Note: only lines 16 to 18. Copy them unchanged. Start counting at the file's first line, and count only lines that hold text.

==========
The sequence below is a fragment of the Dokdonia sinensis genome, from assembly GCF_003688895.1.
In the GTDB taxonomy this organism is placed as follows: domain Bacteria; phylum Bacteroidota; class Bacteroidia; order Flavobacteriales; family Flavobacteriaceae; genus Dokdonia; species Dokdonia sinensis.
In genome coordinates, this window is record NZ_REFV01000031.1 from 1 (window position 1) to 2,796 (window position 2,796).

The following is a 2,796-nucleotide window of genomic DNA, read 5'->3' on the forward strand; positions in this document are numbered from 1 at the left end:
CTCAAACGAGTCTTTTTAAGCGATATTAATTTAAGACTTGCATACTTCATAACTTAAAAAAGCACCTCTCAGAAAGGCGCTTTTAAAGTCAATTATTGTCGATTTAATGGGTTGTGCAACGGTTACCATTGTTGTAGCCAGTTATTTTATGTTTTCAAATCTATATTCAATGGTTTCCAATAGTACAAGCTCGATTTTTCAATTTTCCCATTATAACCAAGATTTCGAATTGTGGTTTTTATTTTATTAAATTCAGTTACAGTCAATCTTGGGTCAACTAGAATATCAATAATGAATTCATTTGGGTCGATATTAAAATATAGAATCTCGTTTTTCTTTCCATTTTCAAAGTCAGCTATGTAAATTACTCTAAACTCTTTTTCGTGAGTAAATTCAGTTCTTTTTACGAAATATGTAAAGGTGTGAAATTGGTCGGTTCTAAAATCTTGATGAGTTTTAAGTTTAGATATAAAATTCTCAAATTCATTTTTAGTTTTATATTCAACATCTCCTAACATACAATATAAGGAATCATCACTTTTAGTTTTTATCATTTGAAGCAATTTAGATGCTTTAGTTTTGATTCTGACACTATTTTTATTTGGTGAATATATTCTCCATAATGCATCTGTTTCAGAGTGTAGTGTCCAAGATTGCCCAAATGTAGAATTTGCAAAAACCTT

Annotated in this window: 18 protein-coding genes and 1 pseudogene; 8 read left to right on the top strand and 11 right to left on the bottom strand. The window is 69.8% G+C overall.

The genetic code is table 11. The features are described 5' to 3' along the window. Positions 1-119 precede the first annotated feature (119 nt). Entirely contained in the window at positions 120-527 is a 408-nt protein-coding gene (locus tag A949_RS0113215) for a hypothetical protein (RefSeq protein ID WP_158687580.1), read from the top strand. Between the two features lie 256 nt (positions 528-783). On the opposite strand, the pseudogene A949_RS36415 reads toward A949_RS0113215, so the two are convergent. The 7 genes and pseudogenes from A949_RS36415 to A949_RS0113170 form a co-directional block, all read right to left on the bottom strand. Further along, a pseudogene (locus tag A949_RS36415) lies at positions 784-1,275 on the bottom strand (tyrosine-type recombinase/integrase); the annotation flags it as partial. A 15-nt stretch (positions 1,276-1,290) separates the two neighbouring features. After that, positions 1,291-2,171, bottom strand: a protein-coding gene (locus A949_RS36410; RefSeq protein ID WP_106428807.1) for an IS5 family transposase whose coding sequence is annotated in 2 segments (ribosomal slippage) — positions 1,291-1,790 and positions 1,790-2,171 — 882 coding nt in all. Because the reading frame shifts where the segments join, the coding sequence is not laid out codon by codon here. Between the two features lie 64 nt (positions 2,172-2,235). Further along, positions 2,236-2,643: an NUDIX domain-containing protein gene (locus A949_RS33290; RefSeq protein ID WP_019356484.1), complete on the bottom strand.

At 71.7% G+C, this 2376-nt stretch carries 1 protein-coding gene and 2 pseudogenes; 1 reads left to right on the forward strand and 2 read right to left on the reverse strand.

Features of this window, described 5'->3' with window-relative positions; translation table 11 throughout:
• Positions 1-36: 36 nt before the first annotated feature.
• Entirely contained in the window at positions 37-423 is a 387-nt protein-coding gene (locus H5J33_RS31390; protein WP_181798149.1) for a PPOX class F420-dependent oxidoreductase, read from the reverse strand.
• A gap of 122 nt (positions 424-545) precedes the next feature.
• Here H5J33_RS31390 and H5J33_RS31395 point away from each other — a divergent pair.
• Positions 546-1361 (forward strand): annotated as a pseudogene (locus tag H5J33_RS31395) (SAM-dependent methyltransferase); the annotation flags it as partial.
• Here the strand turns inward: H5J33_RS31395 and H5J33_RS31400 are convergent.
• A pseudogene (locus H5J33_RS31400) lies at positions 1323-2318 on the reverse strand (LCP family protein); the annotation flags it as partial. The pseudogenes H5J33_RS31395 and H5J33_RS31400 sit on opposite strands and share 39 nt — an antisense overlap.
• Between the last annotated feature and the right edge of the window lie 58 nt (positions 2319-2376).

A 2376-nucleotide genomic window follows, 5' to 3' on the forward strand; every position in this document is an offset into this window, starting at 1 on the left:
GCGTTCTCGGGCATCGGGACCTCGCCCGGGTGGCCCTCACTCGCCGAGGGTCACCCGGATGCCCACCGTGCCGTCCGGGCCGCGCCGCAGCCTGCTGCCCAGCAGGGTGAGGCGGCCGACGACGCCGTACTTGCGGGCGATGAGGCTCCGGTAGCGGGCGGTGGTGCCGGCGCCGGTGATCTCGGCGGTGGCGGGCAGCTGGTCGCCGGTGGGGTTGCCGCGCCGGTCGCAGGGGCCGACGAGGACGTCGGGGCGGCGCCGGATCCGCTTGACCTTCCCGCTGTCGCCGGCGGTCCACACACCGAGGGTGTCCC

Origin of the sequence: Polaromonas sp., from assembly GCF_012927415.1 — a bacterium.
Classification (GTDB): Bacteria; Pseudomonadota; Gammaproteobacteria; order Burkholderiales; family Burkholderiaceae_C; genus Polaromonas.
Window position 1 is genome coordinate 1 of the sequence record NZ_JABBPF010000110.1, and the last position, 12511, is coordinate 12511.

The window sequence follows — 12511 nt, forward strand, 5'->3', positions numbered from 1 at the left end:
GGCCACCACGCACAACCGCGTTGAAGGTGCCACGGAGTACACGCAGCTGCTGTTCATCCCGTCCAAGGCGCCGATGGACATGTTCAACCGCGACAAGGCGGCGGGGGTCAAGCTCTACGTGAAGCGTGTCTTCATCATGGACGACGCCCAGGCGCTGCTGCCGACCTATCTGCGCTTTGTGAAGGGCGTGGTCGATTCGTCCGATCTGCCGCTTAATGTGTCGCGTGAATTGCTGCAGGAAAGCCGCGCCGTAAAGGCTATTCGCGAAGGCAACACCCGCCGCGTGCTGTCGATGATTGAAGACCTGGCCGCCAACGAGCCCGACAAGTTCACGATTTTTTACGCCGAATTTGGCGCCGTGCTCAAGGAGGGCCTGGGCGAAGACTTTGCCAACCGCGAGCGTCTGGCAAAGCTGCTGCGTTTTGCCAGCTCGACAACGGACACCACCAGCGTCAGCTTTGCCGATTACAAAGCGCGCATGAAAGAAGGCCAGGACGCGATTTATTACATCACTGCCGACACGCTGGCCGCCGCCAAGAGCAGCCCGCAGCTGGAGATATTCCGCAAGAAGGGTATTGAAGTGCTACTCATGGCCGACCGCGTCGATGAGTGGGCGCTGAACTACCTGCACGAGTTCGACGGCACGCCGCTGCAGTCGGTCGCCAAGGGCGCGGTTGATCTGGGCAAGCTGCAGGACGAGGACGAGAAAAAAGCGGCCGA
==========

• A pseudogene (locus H5J33_RS31400) lies at positions 1323-2318 on the reverse strand (LCP family protein); the annotation flags it as partial. The pseudogenes H5J33_RS31395 and H5J33_RS31400 sit on opposite strands and share 39 nt — an antisense overlap.
• Between the last annotated feature and the right edge of the window lie 58 nt (positions 2319-2376).

A 2376-nucleotide genomic window follows, 5' to 3' on the forward strand; every position in this document is an offset into this window, starting at 1 on the left: